The snow in the mountains is finally melting, temperatures are rising, and the days are getting longer. For many people, that means it’s time to get out the hiking boots! Oregon hiking trails are some of the most beautiful in the country, and spring is the perfect time to explore them. Whether you are a seasoned hiker who seeks out the most rugged trails, or a weekend warrior who wants to take in the scenery on a short trail, Oregon has a hike for you.
1. Cape Perpetua - A Coastal Jewel
Located on the coast in the Siuslaw National Forest, Cape Perpetua offers a stunning view of lava cliffs jutting out into the ocean. You’ll pass through wildflower meadows and spruce groves before you get to the coast to explore tide pools and watch blowholes erupt with sea spray. With 26 miles of trails at your disposal, you can tailor your hike or fill a few days. This family-friendly hike also includes a historic stone shelter that provides a sweeping view while you catch your breath.
2. Dalles Mountain Ranch - Bring on the Blooms
Although you can hike it year-round, the 6.9-mile loop trail at Dalles Mountain Ranch is best explored in springtime. Buttery yellow balsamroot and lavender lupine bloom in April and May create the perfect opportunity for a family photo. In addition to its impressive display of blossoms, the trail also offers sweeping views, a waterfall, and creeks for splashing around in.
3. Dog Mountain - Steep Terrain and Wildflowers
If you want to enjoy spring wildflowers but are looking for more of a challenge after hibernating all winter, consider the 6.9-mile trail at Dog Mountain. Although relatively short, this trail’s steep ascents allow you to get in a workout while enjoying the beautiful surroundings. If you want to take in the explosion of balsamroot without the rigorous hike, go just 1.5 miles to the lower viewpoint.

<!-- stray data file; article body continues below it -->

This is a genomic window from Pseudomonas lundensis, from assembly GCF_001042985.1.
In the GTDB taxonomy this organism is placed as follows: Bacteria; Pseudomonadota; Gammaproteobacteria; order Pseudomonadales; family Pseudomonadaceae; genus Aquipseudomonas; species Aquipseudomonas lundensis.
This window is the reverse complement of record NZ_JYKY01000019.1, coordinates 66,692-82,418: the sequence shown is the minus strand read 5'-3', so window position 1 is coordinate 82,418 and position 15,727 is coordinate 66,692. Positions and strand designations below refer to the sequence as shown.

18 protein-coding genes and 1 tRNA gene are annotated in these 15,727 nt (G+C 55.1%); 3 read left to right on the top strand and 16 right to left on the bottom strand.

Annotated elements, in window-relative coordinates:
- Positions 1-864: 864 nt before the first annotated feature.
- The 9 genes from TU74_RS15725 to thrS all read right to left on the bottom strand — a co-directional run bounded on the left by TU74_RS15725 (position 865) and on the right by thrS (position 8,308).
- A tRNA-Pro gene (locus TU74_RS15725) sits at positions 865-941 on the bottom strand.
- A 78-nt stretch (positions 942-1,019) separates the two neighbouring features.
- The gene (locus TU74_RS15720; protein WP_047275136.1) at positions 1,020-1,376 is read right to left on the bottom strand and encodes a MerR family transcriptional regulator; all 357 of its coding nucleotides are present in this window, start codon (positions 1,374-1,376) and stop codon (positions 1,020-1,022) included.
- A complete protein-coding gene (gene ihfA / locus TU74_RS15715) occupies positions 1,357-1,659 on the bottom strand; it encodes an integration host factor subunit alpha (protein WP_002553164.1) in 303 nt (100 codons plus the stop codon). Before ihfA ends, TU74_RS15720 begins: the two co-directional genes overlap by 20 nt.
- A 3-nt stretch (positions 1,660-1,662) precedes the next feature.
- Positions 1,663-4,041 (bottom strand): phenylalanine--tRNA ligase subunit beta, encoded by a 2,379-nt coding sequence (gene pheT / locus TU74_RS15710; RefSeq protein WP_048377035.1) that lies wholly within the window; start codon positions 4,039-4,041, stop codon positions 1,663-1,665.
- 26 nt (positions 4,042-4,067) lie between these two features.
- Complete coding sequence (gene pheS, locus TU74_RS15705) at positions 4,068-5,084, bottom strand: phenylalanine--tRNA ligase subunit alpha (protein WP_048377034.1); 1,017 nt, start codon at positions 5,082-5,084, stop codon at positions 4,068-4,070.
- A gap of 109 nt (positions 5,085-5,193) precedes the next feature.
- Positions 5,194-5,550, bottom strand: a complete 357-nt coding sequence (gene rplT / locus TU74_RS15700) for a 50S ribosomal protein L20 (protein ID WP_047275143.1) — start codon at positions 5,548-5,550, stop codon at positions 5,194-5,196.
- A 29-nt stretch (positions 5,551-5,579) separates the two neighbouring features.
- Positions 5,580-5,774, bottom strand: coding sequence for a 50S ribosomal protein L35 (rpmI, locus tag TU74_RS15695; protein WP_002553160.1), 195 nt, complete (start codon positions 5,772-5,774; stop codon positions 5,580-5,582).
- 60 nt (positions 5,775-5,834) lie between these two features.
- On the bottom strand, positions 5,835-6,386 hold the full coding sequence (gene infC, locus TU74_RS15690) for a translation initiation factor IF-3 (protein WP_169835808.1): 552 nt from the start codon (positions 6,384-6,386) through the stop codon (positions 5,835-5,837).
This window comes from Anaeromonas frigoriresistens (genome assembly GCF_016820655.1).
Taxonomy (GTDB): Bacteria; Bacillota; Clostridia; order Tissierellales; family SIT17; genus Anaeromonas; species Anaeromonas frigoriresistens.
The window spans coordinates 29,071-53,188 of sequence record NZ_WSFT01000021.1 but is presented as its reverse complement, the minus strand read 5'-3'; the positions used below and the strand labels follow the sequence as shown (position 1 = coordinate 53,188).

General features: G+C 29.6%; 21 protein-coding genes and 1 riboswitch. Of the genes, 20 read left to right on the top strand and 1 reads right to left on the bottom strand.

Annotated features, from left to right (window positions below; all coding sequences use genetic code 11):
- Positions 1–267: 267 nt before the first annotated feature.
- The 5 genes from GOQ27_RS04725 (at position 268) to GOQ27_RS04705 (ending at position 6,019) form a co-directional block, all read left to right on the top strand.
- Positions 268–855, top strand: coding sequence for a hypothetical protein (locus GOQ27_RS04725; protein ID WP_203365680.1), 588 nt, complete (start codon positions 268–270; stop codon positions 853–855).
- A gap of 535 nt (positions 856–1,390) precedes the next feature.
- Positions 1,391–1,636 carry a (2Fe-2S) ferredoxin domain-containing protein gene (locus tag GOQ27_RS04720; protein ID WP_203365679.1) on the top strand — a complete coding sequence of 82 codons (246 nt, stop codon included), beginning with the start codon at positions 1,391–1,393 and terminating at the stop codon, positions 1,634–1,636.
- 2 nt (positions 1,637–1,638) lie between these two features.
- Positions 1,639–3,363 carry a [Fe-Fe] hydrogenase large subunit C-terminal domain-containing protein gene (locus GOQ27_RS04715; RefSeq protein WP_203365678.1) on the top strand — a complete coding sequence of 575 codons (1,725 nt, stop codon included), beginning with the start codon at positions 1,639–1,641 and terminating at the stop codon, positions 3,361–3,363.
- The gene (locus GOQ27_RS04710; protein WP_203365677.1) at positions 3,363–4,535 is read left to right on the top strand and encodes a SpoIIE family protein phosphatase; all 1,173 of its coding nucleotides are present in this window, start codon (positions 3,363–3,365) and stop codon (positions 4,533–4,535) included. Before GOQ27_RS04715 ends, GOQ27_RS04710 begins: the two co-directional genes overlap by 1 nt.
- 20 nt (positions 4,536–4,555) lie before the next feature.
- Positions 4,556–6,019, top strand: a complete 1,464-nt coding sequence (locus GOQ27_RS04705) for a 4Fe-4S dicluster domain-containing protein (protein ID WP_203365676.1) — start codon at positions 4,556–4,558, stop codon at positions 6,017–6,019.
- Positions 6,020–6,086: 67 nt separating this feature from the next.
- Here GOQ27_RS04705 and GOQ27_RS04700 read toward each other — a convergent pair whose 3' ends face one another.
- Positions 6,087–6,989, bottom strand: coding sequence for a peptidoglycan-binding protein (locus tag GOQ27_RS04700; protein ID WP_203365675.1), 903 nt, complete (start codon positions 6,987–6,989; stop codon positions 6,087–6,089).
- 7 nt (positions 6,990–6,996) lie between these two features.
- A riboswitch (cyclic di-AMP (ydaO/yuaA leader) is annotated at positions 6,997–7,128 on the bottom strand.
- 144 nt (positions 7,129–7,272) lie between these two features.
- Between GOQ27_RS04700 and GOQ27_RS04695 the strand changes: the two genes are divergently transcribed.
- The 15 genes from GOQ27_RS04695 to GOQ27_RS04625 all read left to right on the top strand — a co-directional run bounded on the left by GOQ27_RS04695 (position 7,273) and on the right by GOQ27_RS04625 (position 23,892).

4. Multnomah-Wahkeena - Waterfalls and Fairy Bells
The popular 4.9-mile loop trail at Multnomah-Wahkeena is packed with waterfalls and cascades. After an ascent with rewarding views along the way, the trail levels out as you hike along a ridge before descending again. Keep an eye out for the delicate, white fairy bells that bloom along the path in spring. Bring your own picnic to enjoy at one of the many viewing platforms, or plan for a snack at the Multnomah Falls Lodge after your energizing hike.
Note: Several trails on the Oregon side of the Columbia River Gorge are closed until further notice due to damage from the Eagle Creek Fire.
5. Opal Pool–Cedar Flats - Old Growth and Iridescence
The name of this 10.5-mile trail says it all. Hiking through an old-growth cedar forest along Opal Creek leads you to the beautiful turquoise waters of Opal Pool. Located in an area rich in mining history, the trail also includes artifacts along the way. An optional route through Jawbone Flats provides another opportunity for a history lesson at the outdoor museum. In spring, expect to see gushing waterfalls as the winter snow melts above.
6. Silver Star Mountain - Volcano Views
If peaks pique your interest, this 5.6-mile hike to the top of Silver Star Mountain will not disappoint. Just a quick drive from Portland, this trail boasts a 360-degree view of five volcanoes, including Mount Hood, Mount Rainier, and Mount St. Helens. Wildflowers speckle the path in spring, and unique rock outcroppings can be seen all year long. Watch out for false summits! This climb includes a few of them.
7. Trail of Ten Falls - Count Them All
Located in Silver Falls State Park, the 8.7-mile Trail of Ten Falls is easy enough for families to enjoy and can even be shortened if you don’t want to make a full day of it. But, after seeing the first few falls, it’s hard to resist trying to see them all! Take a break and grab a snack at South Falls Lodge, or check out the swimming area after near the main entrance after your hike. Spring is the best time to go, as that is when the falls are their largest, but this popular trail is open year-round.
8. Wilson River Traverse - Choose Your Own Adventure
This 22.6-mile trail can be completed by adventurous hikers (plan on organizing a car shuttle or bike drop) or can be done in sections for those who want a more approachable hike. Following along the Wilson River corridor, this trail is rich with the possibility of wildlife sightings, including elk, deer, coyotes, bobcats, and the not-so-elusive fisherman! With five major sections to choose from, you can customize this hike for your skill level.
Looking for even more options for Oregon hiking trails? Check out the comprehensive list provided by Trailkeepers of Oregon.